The Dragon is a universal symbol found in, for all intents and purposes, every culture in the world. One obvious reason for this is the clearly recognizable form of the constellation Draco. The interactions of this constellation to, say, the constellations of the zodiac became the basis for many myths and legends, as a means of transmitting knowledge of keeping time over a vast period. This is just one reason why Da Vinci, an esotericist by anyone's definition, may have sketched a dragon in opposition to a lion (Leo).



posted on Sep, 23 2005 @ 03:18 AM
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Thanks for your input Cicada!

I guess all of this is just speculation. Again one of those topics that revolves around guesswork. Imagine what it would be like to talk to Da Vinci for a day... What a brilliant mind! (I'll have to work on my Italian though
)

As I said before, yes, Da Vinci was an artist, but the fact that he was a "no nonsense scientist" does change a simple doodle into something questionable.

Leonardo was not unfamiliar with symbolism... One of his most famous symbolic sketches is the Wolf in the Boat Sketch.
Source with Picture
Another Source
It's called a Political Allegory with the Wolf possibly as the Pope (a negative character!) at the steer (in front of a compass), with a live tree possibly the church or society, steering towards an eagle perched on planet earth. Some say this is symbolic for France, others suggests it is Germany (possibly a prediction of WW2)... This is all again just speculation.

See, what bothers me even more, is the lack of information about the depicted dragons. Da Vinci's works have been studied over and over again. Yet, there is little mention about the dragons. Are (art) historians afraid to venture down that path? Or are they just as in the dark about them, or are they ignoring them because they carry no importance?

A quick question... Those who read Da Vinci's Code (it's on my to do list): Any mention of dragons in the book? I know it's just fiction, but it's worth a thought...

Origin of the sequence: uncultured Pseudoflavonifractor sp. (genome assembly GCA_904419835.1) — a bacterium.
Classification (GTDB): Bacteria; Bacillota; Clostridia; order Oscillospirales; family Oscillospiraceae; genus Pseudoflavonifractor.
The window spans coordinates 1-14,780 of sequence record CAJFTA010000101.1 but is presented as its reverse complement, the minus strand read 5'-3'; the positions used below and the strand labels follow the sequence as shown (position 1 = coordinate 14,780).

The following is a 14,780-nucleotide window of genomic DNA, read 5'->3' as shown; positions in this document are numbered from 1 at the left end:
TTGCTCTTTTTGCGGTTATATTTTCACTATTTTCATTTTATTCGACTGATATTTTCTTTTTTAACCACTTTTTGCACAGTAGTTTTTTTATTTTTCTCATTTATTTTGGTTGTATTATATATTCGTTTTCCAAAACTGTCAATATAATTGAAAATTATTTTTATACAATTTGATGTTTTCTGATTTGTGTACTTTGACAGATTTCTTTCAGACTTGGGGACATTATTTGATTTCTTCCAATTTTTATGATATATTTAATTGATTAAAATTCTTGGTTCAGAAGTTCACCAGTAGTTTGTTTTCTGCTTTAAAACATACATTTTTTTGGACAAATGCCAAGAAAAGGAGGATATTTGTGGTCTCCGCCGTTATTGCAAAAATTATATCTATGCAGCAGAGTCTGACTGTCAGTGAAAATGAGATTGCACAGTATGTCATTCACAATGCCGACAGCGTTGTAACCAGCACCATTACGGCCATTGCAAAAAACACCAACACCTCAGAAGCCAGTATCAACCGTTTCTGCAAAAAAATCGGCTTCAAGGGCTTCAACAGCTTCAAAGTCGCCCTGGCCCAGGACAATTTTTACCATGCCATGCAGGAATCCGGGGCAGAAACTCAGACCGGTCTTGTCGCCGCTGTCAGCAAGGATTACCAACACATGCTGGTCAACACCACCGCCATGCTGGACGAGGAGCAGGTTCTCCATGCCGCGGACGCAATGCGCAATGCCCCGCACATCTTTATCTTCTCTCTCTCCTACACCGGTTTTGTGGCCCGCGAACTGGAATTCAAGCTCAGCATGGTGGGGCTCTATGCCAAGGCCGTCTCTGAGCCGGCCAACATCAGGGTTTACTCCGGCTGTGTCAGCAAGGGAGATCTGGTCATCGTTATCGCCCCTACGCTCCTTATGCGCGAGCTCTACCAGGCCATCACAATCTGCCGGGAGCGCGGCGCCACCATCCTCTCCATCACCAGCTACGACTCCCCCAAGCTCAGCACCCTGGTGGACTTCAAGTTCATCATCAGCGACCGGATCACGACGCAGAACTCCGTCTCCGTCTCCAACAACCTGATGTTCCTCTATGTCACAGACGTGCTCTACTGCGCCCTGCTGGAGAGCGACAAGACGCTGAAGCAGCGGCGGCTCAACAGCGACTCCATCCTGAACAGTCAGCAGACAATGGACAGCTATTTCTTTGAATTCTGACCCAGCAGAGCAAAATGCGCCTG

posted on Sep, 23 2005 @ 06:05 PM
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Originally posted by Gemwolf
A quick question... Those who read Da Vinci's Code (it's on my to do list): Any mention of dragons in the book? I know it's just fiction, but it's worth a thought...


Not that I recall but it's a worthwhile book to read if you're interested in DaVinci, no matter what anybody tells you.



posted on Sep, 26 2005 @ 06:12 PM
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well da vinci was not the only one who "drew" or wrote about dragons during that time, if you look to a certain order called order of the dragon they also had dragons all over their symbols and castles. A member of the said order had journals which describes in detail about dragons and mystics, though alot of people think the said member of the order private journals had been destroyed that isn't at all the truth they were moved before enemies could even find or get at them. these journals I know are in safe hands away from those who would want to seek the knowledge for all the wrong purposes. Maybe one day the journals just might be seen by the public when time is right and can be trusted with the knowledge contained in the journals. Many cultures decribe dragons in detail maybe just maybe dragons did once exist to be discovered... or have they already been discovered by scientists.... ?
, only time will reveal that answer... meanwhile I have a link for you all to look at [url=www.anzwers.org...url]



posted on Oct, 12 2005 @ 10:32 PM
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Originally posted by Jeremiah25
What do you think the link was between Da Vinci's lions or other cats and dragons?

I have been thinking about this lately... looking at the sphinx here and on mars.... how cats are genetically close to us.... worshipped in eqypt.... cats eyes almost look reptilian...
Back of the envelope thoughts...



posted on Oct, 24 2005 @ 03:06 PM
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Hey Gemwolf you mentioned that the has some relation to horses? i've been studying the jersey devil (i have thread debating a really crappy pic that i found lol
) and there have been mentions that he might be a modern dragon. he also has traits of a horse such as a horse head as well as hoofs.

there have been sightings describing him breathing fire which is interesting cause there have been alot of building burns in jersey. and even the native indians belived he was in fact called the land , Region of the dragon,. one last thing that picture that Da Vinci drew looks alot like descriptions i've read about jersey.

[edit on 24-10-2005 by yadrin847]



posted on Nov, 17 2005 @ 06:58 PM